The Spanish treasury on Thursday sold €3.3bn of medium-term sovereign bonds, close to the maximum of €3.5bn it wanted, in an auction that was closely watched by investors amid increased tension in eurozone financial markets this week.

As expected, yields were higher than for previous sales of the same bonds, but during the morning yields on the secondary market for Spanish paper declined, indicating reduced fears that Spain would need to follow Greece, Ireland and Portugal and seek a bail-out from the European Union and the International Monetary Fund.

The treasury said it had sold €2.2bn of bonds maturing in April 2014, at an average yield of 4.813 per cent, up from 4.037 per cent at the previous sale in June. It also sold €1.1bn of bonds maturing in January 2015 at an average yield of 4.984 per cent. The bid to cover ratios were a respectable 2.1 and 2.4 respectively.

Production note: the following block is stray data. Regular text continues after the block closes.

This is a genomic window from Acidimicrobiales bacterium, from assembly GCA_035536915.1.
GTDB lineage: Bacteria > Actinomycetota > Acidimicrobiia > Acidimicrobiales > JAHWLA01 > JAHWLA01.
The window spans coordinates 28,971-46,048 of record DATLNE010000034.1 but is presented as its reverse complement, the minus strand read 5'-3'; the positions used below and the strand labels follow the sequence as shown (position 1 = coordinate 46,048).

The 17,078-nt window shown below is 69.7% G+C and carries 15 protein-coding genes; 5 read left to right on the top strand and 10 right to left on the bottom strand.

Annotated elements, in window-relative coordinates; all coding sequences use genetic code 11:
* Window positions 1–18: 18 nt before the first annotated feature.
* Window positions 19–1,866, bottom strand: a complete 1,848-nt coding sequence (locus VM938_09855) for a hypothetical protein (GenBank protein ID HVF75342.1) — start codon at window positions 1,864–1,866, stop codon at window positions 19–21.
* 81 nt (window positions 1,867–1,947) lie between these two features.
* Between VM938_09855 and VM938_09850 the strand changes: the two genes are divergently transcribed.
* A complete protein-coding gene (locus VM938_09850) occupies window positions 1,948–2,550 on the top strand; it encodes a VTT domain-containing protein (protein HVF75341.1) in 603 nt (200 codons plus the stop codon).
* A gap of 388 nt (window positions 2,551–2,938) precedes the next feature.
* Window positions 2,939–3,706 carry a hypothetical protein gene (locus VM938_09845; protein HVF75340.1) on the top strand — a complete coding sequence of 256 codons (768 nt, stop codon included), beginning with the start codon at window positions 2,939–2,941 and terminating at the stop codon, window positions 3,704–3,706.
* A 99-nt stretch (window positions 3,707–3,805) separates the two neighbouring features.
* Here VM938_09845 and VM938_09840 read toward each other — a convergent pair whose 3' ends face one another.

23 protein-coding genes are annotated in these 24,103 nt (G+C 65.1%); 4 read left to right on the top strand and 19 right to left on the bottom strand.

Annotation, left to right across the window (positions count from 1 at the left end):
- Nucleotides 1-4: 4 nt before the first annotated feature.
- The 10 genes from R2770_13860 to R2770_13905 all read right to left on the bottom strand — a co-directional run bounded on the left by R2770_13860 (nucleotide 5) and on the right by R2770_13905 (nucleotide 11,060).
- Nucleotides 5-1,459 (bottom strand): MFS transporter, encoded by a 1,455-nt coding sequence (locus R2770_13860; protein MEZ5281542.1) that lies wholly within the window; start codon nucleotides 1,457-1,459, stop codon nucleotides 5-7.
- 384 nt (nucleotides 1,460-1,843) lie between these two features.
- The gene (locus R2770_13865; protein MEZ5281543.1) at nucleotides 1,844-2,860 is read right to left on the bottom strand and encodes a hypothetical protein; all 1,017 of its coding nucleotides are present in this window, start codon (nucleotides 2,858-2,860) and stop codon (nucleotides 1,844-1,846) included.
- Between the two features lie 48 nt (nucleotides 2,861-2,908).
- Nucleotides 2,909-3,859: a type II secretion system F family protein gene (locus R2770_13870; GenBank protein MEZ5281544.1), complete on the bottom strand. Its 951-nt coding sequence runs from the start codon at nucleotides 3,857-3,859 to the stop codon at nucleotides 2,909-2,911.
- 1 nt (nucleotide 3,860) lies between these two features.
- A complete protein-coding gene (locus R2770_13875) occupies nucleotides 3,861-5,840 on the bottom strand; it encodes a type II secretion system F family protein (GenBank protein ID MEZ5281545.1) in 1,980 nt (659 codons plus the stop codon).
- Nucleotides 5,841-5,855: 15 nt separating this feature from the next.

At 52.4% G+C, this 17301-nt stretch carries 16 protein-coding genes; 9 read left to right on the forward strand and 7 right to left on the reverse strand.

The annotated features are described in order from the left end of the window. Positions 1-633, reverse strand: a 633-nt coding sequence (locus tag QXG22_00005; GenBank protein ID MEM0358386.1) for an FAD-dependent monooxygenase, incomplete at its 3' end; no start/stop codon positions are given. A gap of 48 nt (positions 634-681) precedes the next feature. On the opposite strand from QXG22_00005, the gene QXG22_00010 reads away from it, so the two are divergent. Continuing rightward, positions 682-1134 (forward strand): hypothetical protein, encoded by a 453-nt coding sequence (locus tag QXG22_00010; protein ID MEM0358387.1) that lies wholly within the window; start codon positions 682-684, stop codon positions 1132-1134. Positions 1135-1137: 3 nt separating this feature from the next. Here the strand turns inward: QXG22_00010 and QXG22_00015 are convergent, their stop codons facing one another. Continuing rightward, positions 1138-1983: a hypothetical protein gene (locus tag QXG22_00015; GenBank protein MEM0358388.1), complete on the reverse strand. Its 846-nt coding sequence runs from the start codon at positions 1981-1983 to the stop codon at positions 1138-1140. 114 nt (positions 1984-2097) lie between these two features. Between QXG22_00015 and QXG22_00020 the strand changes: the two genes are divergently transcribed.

Elena Salgado, Spanish finance minister, on Wednesday night insisted that the auction would go ahead in spite of nervousness in the bond markets, in order to show that Spain was capable of raising the money it needed to repay maturing debt and finance its budget deficit. Spain had never cancelled an auction even in turbulent times, she said.

Earlier this week, yields on Spanish and Italian 10-year bonds peaked above 6 per cent, with the Spanish spread over German Bunds – a sign of the greater perceived riskiness of Spain – topping 4 percentage points. That is close to the level regarded by analysts as unsustainable in the long term.

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